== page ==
Why I'm not Sold on Machine Learning in Autonomous Security: Some Hard Realities on the Limitations of Machine Learning in Autonomous netsec

Tell me if you’ve heard this: there is a new advanced network intrusion device that uses modern, super-smart Machine Learning (ML) to root out known and unknown intrusions. The IDS device is so smart, it learns what’s normal on your network and does not immediately inform you when it sees an anomaly. Or maybe it’s an intrusion prevention system (IPS) that will then block all malicious traffic. This AI-enabled solution boasts 99% accuracy detecting attacks. Even more, it can detect previously unknown attacks. Exciting, right?

That’s an amazing sales pitch, but can we do it? I’m not sold yet. Here are the two big reasons why:

  1. The above pitch confused detecting an attack with detecting an intrusion. An attack may not be successful; an intrusion is. Suppose you detected five new attacks, but only one was a real intrusion. Wouldn’t you want to focus on the one successful intrusion, not the four failed attacks?
  2. ML-enabled security may not be robust, meaning that it works well on one data set (more often than not, the vendor’s), but not on another (your real network). In a nutshell, an attacker’s job is to evade detection, and ML research has shown it’s often not hard to evade detection.

Put simply, ML algorithms are not generally intended to defeat an active adversary. Indeed, academic research areas in adversarial machine learning is still in its infancy, let alone real products with ML technology. Make no mistake — there is amazing research and researchers, but I don’t think it’s ready for full autonomy.

The vision of autonomous security is machines detect, react, and defend. The two reasons I listed above can’t add up to full autonomy. In a nutshell:

  • A fully autonomous system that goes around and chases attacks (the vast majority of which are unsuccessful) is useless; it’s about preventing real intrusions.
  • A system that isn’t robust is easy to bypass. As soon as it’s deployed, attackers will learn what works and what doesn’t and still get in.

Let’s dig into netsec and ML, specifically using intrusion detection and prevention as our main setting.

Detection rate != real intrusions
machine learning autonomous security
 

One key reason I’m still not sold on ML comes down to this: they often confuse detection rates (most times listed as accuracy) with the true rate of an attack. In IDS, I assume users want to identify real intrusions. They don’t want to study the attacker. Instead, they want to detect when the attacker actually succeeds. Unfortunately, these wants aren’t reality.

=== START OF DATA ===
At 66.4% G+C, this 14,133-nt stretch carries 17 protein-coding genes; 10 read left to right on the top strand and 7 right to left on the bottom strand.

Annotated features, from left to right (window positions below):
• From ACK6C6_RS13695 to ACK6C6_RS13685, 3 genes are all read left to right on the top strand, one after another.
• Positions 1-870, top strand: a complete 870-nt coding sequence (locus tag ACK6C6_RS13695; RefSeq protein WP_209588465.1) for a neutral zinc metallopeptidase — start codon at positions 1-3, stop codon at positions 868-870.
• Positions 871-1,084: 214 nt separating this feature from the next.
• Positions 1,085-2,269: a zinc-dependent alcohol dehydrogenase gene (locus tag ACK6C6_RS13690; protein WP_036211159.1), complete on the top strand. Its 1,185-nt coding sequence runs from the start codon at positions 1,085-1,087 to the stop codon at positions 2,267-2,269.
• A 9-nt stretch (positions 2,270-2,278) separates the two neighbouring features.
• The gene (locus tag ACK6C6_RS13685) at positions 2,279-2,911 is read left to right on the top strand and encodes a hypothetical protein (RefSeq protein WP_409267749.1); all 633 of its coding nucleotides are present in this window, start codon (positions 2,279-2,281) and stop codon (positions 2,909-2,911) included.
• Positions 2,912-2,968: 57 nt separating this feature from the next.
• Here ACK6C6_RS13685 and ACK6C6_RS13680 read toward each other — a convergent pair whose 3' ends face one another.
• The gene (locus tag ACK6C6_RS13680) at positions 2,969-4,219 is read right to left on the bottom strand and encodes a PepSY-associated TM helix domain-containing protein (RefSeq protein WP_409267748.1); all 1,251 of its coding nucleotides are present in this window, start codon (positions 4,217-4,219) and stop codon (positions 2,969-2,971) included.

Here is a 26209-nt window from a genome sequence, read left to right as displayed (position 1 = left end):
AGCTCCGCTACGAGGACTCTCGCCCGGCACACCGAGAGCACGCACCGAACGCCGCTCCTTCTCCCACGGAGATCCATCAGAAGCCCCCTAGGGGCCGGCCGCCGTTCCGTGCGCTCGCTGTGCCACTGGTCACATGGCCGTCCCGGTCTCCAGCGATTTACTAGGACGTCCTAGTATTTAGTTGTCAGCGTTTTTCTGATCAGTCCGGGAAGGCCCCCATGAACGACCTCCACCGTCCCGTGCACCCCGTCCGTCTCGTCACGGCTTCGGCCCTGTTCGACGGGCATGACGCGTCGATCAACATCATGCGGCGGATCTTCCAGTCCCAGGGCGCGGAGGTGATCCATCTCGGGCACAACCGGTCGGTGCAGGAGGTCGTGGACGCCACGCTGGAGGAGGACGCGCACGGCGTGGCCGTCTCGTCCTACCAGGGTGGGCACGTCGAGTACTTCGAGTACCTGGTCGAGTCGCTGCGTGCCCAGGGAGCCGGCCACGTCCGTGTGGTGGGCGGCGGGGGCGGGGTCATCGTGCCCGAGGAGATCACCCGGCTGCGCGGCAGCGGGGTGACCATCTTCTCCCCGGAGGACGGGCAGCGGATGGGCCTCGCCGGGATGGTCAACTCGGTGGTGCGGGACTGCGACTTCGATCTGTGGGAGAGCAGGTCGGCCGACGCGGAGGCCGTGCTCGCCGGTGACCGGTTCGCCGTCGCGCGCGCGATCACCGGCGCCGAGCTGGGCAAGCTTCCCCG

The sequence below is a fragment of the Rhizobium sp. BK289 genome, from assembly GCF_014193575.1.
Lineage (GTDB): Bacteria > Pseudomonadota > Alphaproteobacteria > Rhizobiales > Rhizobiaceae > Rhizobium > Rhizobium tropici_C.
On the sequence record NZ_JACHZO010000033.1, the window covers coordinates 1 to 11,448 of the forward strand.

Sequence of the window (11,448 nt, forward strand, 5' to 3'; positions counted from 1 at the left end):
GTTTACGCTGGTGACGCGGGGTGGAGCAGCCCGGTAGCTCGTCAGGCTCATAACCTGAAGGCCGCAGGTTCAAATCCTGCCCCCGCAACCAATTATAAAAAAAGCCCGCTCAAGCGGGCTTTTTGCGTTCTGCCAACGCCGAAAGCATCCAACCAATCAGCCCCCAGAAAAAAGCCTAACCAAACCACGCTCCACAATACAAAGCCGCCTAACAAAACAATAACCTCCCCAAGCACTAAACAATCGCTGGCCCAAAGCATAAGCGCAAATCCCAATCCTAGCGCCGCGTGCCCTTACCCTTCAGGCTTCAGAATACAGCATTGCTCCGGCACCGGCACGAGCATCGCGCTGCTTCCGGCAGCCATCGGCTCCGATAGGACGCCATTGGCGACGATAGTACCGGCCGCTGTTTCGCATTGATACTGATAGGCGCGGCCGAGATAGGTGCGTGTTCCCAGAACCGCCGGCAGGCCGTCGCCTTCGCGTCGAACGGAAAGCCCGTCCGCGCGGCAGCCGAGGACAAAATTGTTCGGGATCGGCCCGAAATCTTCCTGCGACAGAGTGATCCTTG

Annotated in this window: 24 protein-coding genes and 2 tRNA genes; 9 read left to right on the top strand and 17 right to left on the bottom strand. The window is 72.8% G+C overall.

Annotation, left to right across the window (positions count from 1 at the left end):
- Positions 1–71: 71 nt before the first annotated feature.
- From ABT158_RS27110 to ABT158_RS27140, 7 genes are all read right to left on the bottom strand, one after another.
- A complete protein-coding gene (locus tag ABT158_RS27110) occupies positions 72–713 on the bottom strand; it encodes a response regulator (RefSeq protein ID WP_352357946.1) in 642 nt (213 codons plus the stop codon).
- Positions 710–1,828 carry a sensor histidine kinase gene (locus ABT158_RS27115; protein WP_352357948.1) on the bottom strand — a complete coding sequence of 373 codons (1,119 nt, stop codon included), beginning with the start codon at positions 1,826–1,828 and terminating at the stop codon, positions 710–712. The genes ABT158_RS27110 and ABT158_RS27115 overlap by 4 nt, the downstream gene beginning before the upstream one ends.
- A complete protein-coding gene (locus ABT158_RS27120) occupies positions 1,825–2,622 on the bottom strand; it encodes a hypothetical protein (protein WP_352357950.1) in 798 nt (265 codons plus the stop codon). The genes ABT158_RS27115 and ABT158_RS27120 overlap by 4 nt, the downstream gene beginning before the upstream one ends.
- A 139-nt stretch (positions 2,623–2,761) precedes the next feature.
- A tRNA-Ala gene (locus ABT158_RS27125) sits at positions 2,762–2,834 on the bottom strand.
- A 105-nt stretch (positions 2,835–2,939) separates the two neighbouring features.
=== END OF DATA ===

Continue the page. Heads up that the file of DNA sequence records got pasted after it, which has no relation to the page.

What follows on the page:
In the first paragraph of this blog post I tried to fool you. Did you catch it? 

I switched detecting attacks with detecting intrusions. These are different. Attacks are a possible indication of an intrusion, but they may or may not be successful. An intrusion is someone having success.

Consider a port sweep (e.g., with nmap), script kiddies trying default passwords and a targeted exploit against your system. Nmap sweeps don’t result in compromise, script kiddie scripts are likely to be unsuccessful, but the targeted attack -- that’s something quite different. It’s likely to be successful. You want to target your limited resources, manpower, and attention span on real intrusions.

The key concept to understand is the base rate fallacy. It’s not so much a fallacy, but a difficulty for humans to readily understand statistics. (For the mathematically-minded, the key paper I cover at Carnegie Mellon University’s coursework is Stefan Axelsson’s paper. If you want to annoy a sales rep, ask him if he’s read it.) We see this every day, when gamblers think they are on a hot streak. Every so often they win, so they think their system is a “winner”. The same principle can apply to security -- if every so often your ML algorithm is right, your brain can trick you into thinking it’s better than it really is.

The typical example of the base rate fallacy goes like this; you’ve gone to the doctor and he’s run a test that is 99% accurate for a disease. The bad news: the test said you had the disease. The good news: the disease itself is really rare. Indeed, only 1 in 500 people get the disease. What is the probability you really have the disease?

This is the fallacy: most people would assume since the test is 99% accurate that they are very likely to have the disease. However, math states otherwise. In fact, the actual probability you have the disease is only about 20%. How can that be?

Think of it like this; a 99% accurate test (here) means that every 1 out of 100 people will turn up positive. However, we know only 1 in 500 people actually have the disease. For 500 tests, 5 people are detected, but only 1 is a true positive… or only about 20%. (If you are a mathematician, you can calculate the exact probability with Bayes theorem. We use approximations because they’re easier to grapple with than conditional probabilities.)

Things get worse as the numbers get larger. For example, suppose the rate of real intrusions is only 1 in 1,000,000 events. With a 99% accurate detection rate you’ll have approximately 9,999 false positives for every true alarm. Who has time to chase that many false positives?

How does this apply to IDS and any algorithm, machine learning or not? If the actual rate of successful intrusions is low then even a 99% accurate IDS (as in the sales literature) will create a huge number of false positives. One rule of thumb used by SOCs [credits: Michael Collins at USC] is that an analyst can handle about 10 events in an hour. If almost everything is just an attack (a false positive) and not a real intrusion, you’ll at best inundate them with false positives or at worse teach them to ignore the IDS.

Indeed, the math shows that almost any false positive rate is likely too high.

Machine learning isn’t robust